Thanks Drew. I appreciate what you say and I respect the efforts you’ve made in providing this great help. Upon a re-read I see my comments likely have been received as not very friendly or at least frustrated and I apologise for that. I am thankful for your great customisations! I’ve installed the user.config file and the new QAT appears as expected. Very nice! However, I want to add more functions to the QAT but under Customize the Ribbon I cannot find the customised QAT in the right column to add new tools to it. I can and have added a couple of tools to the QAT by right-clicking on them in the project and adding them but once on the QAT they are not ‘moveable’ within the QAT? Perhaps I missed some things? Does the custom QAT have a unique name that identifies it? And, can I move individual tools within the QAT? Can you please give me a nudge in the right direction? Many thanks for your help. Kindest regards, Grant

        • Drew Flater says:

          Hi Grant,
          You are right that the only way to add tools and commands to the QAT is by right-clicking the existing command in the ribbon and selecting “Add to Quick Access Toolbar”.
          Unfortunately there isn’t a way to move the QAT buttons right now from within the application, and newly added commands get put at the end of the QAT. But you can modify the user.config file to reorder commands. You can edit this file in any text editor. Look for the xml property QATSetting and move the commands in the value string to reorder the buttons. For example, to put the Print Map command at the beginning before the project commands, change the value string to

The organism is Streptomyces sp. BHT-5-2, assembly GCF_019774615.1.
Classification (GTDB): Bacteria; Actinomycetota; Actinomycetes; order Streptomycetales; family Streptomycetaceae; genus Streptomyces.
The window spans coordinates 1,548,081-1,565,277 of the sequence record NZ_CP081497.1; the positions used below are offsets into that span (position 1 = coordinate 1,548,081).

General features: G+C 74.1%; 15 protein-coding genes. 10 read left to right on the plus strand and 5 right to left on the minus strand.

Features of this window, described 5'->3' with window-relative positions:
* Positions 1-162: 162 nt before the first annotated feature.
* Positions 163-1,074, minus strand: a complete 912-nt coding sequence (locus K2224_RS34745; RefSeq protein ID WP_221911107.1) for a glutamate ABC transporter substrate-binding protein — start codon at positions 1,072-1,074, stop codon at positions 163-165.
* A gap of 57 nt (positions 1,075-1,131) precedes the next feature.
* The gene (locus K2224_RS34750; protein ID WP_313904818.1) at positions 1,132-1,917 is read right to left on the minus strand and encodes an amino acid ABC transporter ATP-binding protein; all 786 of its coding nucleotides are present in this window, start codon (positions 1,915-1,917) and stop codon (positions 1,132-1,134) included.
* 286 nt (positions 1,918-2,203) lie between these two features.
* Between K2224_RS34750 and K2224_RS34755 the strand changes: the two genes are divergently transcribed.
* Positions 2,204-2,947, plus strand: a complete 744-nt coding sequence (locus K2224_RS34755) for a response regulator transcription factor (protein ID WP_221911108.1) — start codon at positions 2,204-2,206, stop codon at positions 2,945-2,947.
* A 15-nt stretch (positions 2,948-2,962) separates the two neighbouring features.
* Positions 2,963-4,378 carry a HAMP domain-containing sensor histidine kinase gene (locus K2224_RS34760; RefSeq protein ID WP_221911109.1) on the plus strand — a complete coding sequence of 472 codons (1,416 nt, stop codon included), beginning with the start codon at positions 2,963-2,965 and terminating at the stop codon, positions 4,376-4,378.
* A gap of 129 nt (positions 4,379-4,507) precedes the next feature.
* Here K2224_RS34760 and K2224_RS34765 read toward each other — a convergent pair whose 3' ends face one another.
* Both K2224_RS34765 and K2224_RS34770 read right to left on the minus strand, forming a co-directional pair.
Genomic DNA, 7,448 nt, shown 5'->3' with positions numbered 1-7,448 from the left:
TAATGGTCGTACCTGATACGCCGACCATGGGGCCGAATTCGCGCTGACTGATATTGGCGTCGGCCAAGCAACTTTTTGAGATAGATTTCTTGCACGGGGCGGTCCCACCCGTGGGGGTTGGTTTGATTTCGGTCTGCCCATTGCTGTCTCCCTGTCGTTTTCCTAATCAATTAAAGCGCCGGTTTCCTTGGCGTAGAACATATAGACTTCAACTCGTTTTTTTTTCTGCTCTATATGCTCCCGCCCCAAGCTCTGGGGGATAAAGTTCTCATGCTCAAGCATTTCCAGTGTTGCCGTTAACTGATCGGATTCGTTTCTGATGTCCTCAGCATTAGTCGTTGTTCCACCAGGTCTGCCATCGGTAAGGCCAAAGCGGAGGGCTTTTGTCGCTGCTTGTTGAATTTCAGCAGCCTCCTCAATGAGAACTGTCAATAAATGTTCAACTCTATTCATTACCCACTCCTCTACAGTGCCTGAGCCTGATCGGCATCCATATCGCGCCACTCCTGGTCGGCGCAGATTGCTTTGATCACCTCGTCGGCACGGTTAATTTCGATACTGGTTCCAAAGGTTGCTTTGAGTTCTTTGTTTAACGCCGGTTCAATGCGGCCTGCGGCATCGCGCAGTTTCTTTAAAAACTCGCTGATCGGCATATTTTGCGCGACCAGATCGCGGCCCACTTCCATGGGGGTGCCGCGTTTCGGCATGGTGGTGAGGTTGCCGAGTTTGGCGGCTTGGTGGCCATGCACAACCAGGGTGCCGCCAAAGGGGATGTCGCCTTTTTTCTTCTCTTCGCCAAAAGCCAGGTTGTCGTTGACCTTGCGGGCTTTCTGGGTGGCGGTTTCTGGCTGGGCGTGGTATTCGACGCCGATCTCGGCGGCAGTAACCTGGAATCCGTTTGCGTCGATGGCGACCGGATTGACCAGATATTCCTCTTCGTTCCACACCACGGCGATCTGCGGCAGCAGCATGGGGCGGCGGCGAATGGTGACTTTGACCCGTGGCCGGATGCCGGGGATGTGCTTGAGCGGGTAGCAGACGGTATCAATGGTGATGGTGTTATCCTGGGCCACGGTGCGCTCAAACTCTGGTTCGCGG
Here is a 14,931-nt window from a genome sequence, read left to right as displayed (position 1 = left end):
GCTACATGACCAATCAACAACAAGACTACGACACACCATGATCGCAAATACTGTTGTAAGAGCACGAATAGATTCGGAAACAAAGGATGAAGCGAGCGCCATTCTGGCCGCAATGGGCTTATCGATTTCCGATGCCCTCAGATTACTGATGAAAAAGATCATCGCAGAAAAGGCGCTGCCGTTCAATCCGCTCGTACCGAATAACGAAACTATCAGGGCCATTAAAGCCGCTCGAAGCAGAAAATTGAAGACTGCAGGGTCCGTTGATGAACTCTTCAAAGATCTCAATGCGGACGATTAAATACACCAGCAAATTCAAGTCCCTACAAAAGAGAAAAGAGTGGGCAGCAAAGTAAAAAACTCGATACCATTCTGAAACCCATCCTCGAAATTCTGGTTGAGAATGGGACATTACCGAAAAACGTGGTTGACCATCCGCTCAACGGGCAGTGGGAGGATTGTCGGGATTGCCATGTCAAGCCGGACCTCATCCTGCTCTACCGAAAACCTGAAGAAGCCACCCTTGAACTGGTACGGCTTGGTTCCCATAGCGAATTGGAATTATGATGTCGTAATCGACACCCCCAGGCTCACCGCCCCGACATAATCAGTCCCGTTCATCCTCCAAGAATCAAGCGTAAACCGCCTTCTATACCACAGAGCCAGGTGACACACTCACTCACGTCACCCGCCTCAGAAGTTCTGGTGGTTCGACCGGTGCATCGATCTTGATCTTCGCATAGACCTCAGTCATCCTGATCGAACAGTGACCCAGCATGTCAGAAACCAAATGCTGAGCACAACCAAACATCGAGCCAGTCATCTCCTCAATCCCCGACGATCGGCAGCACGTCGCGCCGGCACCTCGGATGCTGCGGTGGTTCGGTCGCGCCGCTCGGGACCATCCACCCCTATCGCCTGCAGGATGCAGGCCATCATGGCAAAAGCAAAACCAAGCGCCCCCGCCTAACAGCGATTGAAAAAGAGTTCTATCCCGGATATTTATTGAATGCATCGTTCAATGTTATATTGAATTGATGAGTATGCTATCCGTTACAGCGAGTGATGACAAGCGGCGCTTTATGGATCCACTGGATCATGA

• Alex says:

      Very well said! Too bad ESRI has made a decision and isn’t going to listen to its users :(

      • Drew Flater says:

        Hi Alex, can you clarify what you perceive about Esri’s decision and not listening to users? If it’s about the contextual ribbon interface, from personal experience many users find the ribbon to make them more productive, and it’s much easier for new students to learn according to many GIS teachers we have heard from. I hope the customization you can do to the Quick Access Toolbar will help you be more productive if you are struggling with the ribbon.